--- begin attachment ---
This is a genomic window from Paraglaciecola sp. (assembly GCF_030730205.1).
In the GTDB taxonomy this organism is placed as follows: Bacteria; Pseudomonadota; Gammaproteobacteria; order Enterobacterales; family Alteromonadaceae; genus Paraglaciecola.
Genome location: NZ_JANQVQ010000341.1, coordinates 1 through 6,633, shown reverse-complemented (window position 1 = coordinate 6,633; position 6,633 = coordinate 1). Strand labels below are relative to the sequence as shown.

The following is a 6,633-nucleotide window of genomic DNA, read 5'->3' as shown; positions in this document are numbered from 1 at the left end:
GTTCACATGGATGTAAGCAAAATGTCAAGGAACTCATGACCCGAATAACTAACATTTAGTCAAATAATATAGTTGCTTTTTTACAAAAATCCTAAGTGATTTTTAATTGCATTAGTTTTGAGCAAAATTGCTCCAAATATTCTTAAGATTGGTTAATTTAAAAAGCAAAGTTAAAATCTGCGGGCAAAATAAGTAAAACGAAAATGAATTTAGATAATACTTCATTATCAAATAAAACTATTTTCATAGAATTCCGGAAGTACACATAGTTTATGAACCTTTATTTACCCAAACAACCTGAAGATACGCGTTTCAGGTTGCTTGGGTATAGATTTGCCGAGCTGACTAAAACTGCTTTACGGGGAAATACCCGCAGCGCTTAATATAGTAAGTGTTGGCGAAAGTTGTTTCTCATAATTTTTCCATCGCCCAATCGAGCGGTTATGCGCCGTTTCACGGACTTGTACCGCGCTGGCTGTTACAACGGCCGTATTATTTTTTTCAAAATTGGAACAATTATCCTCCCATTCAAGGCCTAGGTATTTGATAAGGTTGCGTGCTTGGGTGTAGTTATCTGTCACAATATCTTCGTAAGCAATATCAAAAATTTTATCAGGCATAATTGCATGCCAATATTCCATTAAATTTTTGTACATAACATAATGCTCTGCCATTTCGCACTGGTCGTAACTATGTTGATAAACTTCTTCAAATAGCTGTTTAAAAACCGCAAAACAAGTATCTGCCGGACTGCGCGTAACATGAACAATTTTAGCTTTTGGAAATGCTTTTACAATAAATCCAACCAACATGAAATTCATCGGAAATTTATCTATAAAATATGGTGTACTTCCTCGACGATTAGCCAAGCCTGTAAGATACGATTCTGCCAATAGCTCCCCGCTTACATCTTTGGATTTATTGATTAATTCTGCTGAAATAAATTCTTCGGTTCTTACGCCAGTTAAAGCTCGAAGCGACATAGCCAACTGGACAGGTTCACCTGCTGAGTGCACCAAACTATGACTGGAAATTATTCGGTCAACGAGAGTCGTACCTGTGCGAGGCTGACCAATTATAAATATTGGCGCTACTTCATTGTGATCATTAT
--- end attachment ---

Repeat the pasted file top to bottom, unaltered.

This is a genomic window from Paraglaciecola sp. (assembly GCF_030730205.1).
In the GTDB taxonomy this organism is placed as follows: Bacteria; Pseudomonadota; Gammaproteobacteria; order Enterobacterales; family Alteromonadaceae; genus Paraglaciecola.
Genome location: NZ_JANQVQ010000341.1, coordinates 1 through 6,633, shown reverse-complemented (window position 1 = coordinate 6,633; position 6,633 = coordinate 1). Strand labels below are relative to the sequence as shown.

The following is a 6,633-nucleotide window of genomic DNA, read 5'->3' as shown; positions in this document are numbered from 1 at the left end:
GTTCACATGGATGTAAGCAAAATGTCAAGGAACTCATGACCCGAATAACTAACATTTAGTCAAATAATATAGTTGCTTTTTTACAAAAATCCTAAGTGATTTTTAATTGCATTAGTTTTGAGCAAAATTGCTCCAAATATTCTTAAGATTGGTTAATTTAAAAAGCAAAGTTAAAATCTGCGGGCAAAATAAGTAAAACGAAAATGAATTTAGATAATACTTCATTATCAAATAAAACTATTTTCATAGAATTCCGGAAGTACACATAGTTTATGAACCTTTATTTACCCAAACAACCTGAAGATACGCGTTTCAGGTTGCTTGGGTATAGATTTGCCGAGCTGACTAAAACTGCTTTACGGGGAAATACCCGCAGCGCTTAATATAGTAAGTGTTGGCGAAAGTTGTTTCTCATAATTTTTCCATCGCCCAATCGAGCGGTTATGCGCCGTTTCACGGACTTGTACCGCGCTGGCTGTTACAACGGCCGTATTATTTTTTTCAAAATTGGAACAATTATCCTCCCATTCAAGGCCTAGGTATTTGATAAGGTTGCGTGCTTGGGTGTAGTTATCTGTCACAATATCTTCGTAAGCAATATCAAAAATTTTATCAGGCATAATTGCATGCCAATATTCCATTAAATTTTTGTACATAACATAATGCTCTGCCATTTCGCACTGGTCGTAACTATGTTGATAAACTTCTTCAAATAGCTGTTTAAAAACCGCAAAACAAGTATCTGCCGGACTGCGCGTAACATGAACAATTTTAGCTTTTGGAAATGCTTTTACAATAAATCCAACCAACATGAAATTCATCGGAAATTTATCTATAAAATATGGTGTACTTCCTCGACGATTAGCCAAGCCTGTAAGATACGATTCTGCCAATAGCTCCCCGCTTACATCTTTGGATTTATTGATTAATTCTGCTGAAATAAATTCTTCGGTTCTTACGCCAGTTAAAGCTCGAAGCGACATAGCCAACTGGACAGGTTCACCTGCTGAGTGCACCAAACTATGACTGGAAATTATTCGGTCAACGAGAGTCGTACCTGTGCGAGGCTGACCAATTATAAATATTGGCGCTACTTCATTGTGATCATTAT